At dinner last night I was looking around a small restaurant with many ponds, for snakes. I asked the owner’s son if they had seen any. He said, Ngoo Sam lee-um. That could be the one. I’ll get their permission for some late-night herping and try to bag one.

I’m sure they’ll appreciate it. This restaurant is located on a small hill close to sea level in southern Thailand. There are many frogs at the ponds, and probably many snakes too.

Update 2021- I’ve been to that restaurant numerous times and have not had a call from them about this krait. I am not sure they have been found in Krabi. I have never found roadkill B. fasciatus here in Krabi.

I have found a large 2-meter banded krait dead on the road banded krait in Surat Thani on the main highway leading to Krabi.

Banded Krait (Bungarus fasciatus) Curled Up In A Barrel
Banded Krait (Bungarus fasciatus) Curled Up In A Barrel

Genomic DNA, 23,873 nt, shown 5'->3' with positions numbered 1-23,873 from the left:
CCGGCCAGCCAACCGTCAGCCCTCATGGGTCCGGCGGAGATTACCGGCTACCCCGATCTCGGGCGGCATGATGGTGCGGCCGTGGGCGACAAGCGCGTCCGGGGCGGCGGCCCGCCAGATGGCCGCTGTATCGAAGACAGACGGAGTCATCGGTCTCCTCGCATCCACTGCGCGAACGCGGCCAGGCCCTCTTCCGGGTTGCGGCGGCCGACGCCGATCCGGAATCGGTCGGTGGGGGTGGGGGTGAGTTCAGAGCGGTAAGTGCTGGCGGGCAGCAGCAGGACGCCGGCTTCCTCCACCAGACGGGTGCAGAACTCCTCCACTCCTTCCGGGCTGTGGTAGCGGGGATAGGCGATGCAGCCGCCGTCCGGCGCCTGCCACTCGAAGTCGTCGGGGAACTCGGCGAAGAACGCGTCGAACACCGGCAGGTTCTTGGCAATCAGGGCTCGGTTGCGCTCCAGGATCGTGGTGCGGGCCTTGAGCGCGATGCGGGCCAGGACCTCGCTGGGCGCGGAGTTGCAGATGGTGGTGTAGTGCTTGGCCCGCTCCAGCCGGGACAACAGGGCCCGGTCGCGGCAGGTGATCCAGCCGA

Habitat: This Thailand krait lives on the ground and in rat holes and termite mounds, under stumps or rocks and in other cool, damp places. Recently I saw photos of one in some limestone rocks here in Thailand. They prefer wide-open areas near water.

Rice fields and mangrove areas are the best places to start looking for them at night.

They have been found as high as 1,524 meters in Malaysia and about 2,300 meters in Thailand.

Active Time? The snake is mostly nocturnal and is quite active at night. Most bites occur at night, as the kraits move close to people sleeping – usually on the floor, and probably the person moves and the krait bites. More dangerous at night, during the day they are not biters. These kraits are common in the northeast Thailand provinces.